Due to multiple disabilities including gastroparesis or partial paralysis of the stomach - Mark Perfect lives on only four hours sleep a night.
But that doesn’t prevent the resilient 35-year-old Englishman from pursuing his love of writing.
That’s why he entered the ‘Wild Atlantic Writing Awards’ (WAWA). Not just entering but being chosen as a finalist in the flash fiction category, among hundreds of entries worldwide.
Mark proudly displays his 'Wild Atlantic Writing Awards' finalist certificate.
“For me, it is important to feel like I am contributing something useful to the world,” Mark explained from his home near Exeter in Devon, England. “As a disabled person, the easy option is to consume and spectate, it takes guts to use the little energy or functionality you have to create something.”
For Mark, writing is a form of relief from the pain and frustration suffering from conditions such as Type 1 diabetes and autonomic and peripheral neuropathy, a disorder in which nerves are damaged throughout the body.
“I do find that it provides a form of escapism for me,“ he told ‘Ireland Writing Retreat.’ “The reader may be disabled too, so there's escapism for everyone! Plus, I think my sense of humour would be wasted, without a vent for it.”
And what an imaginative sense of humour Mark has, all the more admirable considering the physical difficulties he faces every single day. Entering his story, entitled ‘The Invite,’ in the previous WAWA competition with its theme of Nature, every character in Mark’s story is a snail. Auburn snails with personality. And names like Sultry Steve and Salsa Steve and Smelly Steve from the compost heap, as well as Jim who sells motorhomes for a living. All headed to a housewarming party. (Read his complete story below.)
“I like writing original escapist pieces which combine adventure, fantasy and, most importantly, humour,” he said. "I also have a love of gardens and wanted to see where a snail theme would take me.”
In terms of story revision, Mark said, “I'm a perfectionist, and with multiple disabilities I only have very short periods to write each day. I have 30-45 minutes most days to do something creative. Any longer eats into an already short, four hours sleep. The frustrating thing is being excited to write, then being so tired that I fall asleep for that little time slot I have. Also, if anything unplanned happens during the day, the precious time slot vanishes. This tiny story probably took about four months, which I suppose is both sad and empowering for other people.”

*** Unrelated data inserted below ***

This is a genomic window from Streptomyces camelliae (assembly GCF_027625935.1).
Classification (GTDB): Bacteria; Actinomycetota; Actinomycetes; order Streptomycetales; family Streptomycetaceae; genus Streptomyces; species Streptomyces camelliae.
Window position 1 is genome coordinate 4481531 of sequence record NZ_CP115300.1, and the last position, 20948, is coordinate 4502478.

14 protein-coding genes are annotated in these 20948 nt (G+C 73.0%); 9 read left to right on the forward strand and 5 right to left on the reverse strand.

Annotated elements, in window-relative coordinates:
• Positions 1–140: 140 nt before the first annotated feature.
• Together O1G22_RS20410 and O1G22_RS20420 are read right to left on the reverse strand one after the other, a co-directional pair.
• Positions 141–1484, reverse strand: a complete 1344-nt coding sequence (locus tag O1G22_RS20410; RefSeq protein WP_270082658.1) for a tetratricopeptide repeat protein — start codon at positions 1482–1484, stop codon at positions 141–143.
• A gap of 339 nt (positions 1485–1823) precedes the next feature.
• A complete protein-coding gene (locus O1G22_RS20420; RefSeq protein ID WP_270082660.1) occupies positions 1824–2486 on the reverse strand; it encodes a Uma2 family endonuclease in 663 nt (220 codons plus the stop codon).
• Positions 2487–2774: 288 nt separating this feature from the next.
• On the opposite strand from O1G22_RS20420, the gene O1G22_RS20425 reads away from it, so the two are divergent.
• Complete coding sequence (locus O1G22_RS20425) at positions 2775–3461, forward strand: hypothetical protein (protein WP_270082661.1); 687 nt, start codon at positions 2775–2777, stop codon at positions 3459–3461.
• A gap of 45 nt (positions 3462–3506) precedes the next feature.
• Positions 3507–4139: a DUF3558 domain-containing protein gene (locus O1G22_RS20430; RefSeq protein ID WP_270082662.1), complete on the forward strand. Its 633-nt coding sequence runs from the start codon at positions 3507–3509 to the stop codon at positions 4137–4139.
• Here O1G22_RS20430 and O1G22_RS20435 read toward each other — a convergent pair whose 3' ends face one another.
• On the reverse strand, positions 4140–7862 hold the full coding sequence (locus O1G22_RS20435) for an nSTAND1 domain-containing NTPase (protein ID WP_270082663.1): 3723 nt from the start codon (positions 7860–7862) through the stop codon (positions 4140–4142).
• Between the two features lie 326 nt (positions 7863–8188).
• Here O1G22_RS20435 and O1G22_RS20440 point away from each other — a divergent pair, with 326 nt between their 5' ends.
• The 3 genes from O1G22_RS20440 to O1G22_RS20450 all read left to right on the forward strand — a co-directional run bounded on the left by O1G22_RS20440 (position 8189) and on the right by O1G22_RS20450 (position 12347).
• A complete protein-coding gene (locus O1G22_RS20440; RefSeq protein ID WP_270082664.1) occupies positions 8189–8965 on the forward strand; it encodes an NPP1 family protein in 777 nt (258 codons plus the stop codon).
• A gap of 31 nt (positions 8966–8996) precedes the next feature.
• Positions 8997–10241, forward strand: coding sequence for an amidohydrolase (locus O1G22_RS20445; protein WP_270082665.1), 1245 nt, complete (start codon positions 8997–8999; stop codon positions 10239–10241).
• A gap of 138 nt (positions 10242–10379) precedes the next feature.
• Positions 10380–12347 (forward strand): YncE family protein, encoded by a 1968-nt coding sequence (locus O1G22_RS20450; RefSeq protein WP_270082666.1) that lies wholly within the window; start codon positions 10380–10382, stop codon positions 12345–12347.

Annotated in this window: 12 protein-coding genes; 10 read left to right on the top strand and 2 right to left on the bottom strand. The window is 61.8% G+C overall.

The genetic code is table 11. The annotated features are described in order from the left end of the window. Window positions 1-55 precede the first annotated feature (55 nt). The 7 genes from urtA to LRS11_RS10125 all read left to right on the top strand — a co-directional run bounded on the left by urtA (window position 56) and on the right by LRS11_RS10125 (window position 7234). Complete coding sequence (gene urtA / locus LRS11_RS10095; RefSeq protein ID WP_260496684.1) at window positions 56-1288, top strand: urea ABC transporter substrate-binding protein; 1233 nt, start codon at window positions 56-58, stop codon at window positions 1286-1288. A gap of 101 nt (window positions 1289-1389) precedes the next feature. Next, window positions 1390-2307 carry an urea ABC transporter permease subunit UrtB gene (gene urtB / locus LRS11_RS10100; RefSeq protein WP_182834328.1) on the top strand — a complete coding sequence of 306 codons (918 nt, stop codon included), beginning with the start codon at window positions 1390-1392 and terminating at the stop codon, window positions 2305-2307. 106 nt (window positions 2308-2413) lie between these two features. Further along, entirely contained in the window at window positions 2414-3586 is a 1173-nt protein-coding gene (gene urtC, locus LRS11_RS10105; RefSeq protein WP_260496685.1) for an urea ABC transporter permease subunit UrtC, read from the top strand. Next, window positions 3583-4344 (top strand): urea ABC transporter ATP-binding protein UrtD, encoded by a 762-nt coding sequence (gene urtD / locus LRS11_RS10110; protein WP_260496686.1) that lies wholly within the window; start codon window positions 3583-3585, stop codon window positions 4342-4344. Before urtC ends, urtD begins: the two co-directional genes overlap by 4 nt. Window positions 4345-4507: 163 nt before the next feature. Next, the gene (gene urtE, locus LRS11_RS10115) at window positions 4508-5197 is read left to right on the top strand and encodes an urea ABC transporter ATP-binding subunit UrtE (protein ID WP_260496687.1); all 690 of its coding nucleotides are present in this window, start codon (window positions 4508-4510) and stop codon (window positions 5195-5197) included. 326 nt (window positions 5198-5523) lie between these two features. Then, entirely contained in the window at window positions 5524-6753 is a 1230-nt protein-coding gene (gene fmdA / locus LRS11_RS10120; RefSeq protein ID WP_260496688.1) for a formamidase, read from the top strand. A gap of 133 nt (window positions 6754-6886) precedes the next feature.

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Mark also said he had six working titles for his story, but he’s keeping the other five secret in case he needs to use them for future stories.
Proud to be named a finalist in the ‘Wild Atlantic Writing Awards, Mark said, “When it takes so long to write a story, it's very rewarding to gain acknowledgement for it.”
If all this isn’t impressive enough, Mark also donates every penny of prize money he wins for his stories to his favourite charity - the Juvenile Diabetes Research Foundation.
by Mark Perfect
The silver banner rippled above the open, yellow patio door. 'ALL SNAILS THIS WAY.'
Hundreds of auburn snails approached the door. Frilled bellies lathering trails across the cream paving.
They scaled the sagged wood ramp on the doorstep and edged into the kitchen.
Jim, the lime eyed, plump snail, crept onto the white floor tile. A blue-chrome-shelled snail overtook him. ‘Gosh this one’s rapid. It must be using premium slime, or something.’ He turned to look.
“Oh, hiya Barry. Haven’t seen you for yonks. What are you up to now?”
“Great to see you, Jim. I sell motorhomes. Been doing it for a few weeks. I love it.”
“You always were the smart one. Love your dazzling shell.”
“Thanks, Buddy. I said I’d treat myself to a chrome wrap, once I’d sold my hundredth motorhome. Definitely recommend it. Anything’s better than a dull shell, isn’t it? What do you do now, Jim?”
“I re-home weeds.”
“Where? To your tummy!”
“Exactly. It’s really fulfilling.”
“I bet it is. Especially the last two syllables.”
“What do you think of this kitchen?” said Jim.
“Not enough soil for me. Can’t make up my mind about the white tiles. They hide the slime, but show up other dirt.”
Snail traffic intensified. Some took to the pearl white kitchen units—one slid off the cupboard door. Clack. “Poor Sam. His suction’s never been the same since that snail pellet. Shouldn’t have gone into next-door’s garden,” said Jim.
Jim and Barry climbed the black oven.
They reached the summit. Jim listed onto his shell, devouring air.
Queues radiated from the large black pan on the ceramic hob. Semi-singed snails climbed the pan, then flopped in. Plunk plunk plunk plunk.
“Whose housewarming party is this? I didn’t see the invite. Just overheard a couple talking about it on the lawn,” said Jim.
“The poster on the oak tree said,
STEVE THE SNAIL’S HOUSEWARMING PARTY
ALL SNAILS INVITED
IN THE BIG BLACK PAN ON THE KITCHEN HOB.”
“There’s loads of Steves. Sultry Steve, Svelte Steve, Smelly Steve from the compost heap. What did the snail photo look like?”
“His shell teemed with glitter and sequins.”
“Ahhh. That’s Salsa Steve. But a magpie plucked him from the lawn, months ago. I was there, taking his dance class. I smell a rat.”
FLAPFLAP-FLAPFLAP FLAPFLAP-FLAPFLAP. The hirsute, emerald fly hovered over them. “Yeh. The rat in the oven, is the main. You’re the starter.”